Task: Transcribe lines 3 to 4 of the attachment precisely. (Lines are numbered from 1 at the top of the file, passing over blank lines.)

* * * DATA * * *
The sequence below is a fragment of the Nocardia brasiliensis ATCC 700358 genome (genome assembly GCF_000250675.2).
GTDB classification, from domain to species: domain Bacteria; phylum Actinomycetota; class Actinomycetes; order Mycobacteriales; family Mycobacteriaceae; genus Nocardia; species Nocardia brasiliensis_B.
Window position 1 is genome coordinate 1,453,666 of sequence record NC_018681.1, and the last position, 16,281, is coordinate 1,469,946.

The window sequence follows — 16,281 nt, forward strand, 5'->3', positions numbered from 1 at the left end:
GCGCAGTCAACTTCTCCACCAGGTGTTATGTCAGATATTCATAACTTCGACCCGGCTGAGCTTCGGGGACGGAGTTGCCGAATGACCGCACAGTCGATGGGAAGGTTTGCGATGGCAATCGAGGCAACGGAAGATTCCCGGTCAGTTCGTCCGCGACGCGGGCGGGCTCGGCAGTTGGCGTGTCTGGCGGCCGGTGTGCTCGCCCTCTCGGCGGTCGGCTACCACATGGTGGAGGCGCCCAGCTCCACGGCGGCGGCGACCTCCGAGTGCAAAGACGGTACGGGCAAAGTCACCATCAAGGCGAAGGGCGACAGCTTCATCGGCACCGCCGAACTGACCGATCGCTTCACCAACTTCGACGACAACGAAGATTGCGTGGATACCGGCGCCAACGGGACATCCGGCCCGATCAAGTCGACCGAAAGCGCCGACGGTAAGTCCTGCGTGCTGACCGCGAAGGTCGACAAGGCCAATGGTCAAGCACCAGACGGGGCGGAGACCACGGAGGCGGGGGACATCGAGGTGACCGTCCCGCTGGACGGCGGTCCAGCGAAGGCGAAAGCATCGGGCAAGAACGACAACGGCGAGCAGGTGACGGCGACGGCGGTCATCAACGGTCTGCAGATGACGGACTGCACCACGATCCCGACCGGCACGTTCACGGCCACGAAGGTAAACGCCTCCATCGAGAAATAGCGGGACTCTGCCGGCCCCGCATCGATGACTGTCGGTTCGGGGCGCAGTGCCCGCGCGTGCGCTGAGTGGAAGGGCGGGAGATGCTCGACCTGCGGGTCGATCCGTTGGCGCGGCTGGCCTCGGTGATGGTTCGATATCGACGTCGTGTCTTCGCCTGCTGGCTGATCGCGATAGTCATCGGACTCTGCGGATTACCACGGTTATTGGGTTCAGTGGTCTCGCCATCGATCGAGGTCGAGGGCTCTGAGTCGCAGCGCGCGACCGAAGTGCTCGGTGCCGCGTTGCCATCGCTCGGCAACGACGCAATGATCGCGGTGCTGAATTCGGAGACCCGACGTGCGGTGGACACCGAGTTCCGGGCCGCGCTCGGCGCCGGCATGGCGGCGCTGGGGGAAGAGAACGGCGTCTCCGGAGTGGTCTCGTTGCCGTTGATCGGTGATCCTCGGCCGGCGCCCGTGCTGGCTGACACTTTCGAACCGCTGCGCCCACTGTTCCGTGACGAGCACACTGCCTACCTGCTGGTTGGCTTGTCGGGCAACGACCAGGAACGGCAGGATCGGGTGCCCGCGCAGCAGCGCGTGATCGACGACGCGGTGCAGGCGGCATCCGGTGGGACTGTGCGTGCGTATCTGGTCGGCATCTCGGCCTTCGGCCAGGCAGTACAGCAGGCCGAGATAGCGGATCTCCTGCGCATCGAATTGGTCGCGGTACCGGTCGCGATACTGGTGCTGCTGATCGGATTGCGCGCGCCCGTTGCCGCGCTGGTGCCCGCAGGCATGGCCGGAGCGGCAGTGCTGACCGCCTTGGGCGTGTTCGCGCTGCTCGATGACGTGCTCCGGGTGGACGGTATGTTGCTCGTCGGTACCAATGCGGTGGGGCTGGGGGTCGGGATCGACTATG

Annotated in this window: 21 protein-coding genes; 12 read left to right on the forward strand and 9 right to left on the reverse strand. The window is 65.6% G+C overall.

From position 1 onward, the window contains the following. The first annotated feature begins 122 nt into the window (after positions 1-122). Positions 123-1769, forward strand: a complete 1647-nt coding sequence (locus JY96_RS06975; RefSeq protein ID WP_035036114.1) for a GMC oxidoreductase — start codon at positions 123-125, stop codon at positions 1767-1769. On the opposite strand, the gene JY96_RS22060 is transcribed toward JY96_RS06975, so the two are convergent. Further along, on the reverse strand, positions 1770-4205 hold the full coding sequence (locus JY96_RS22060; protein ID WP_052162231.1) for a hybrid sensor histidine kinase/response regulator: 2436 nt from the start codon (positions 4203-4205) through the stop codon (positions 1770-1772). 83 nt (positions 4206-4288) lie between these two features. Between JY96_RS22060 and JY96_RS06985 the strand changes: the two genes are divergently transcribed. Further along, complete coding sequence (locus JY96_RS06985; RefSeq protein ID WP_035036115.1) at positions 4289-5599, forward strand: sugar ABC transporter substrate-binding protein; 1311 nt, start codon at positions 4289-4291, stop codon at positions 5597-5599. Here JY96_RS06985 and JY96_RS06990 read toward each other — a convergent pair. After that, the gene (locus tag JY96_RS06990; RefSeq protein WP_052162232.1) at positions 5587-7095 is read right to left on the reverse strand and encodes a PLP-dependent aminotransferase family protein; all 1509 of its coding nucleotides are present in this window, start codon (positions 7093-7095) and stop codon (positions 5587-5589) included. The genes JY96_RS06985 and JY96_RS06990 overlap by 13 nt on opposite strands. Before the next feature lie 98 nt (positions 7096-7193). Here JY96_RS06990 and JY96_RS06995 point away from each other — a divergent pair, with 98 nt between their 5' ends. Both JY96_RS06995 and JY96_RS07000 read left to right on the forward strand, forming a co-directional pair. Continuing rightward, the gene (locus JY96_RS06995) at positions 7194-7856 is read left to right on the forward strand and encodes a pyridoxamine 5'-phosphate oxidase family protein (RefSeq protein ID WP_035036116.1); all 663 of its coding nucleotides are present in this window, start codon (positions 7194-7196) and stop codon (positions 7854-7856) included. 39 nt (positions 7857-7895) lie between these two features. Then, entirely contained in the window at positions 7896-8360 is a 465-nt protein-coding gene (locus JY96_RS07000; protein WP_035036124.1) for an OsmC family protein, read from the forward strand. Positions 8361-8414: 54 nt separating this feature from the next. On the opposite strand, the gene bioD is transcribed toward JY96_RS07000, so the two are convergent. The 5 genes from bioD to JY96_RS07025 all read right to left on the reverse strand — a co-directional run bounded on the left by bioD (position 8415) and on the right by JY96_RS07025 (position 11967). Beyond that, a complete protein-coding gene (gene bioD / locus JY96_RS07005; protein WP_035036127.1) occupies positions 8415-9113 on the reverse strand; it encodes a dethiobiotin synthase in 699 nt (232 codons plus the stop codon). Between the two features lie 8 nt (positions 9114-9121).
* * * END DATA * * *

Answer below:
Window position 1 is genome coordinate 1,453,666 of sequence record NC_018681.1, and the last position, 16,281, is coordinate 1,469,946.

The window sequence follows — 16,281 nt, forward strand, 5'->3', positions numbered from 1 at the left end: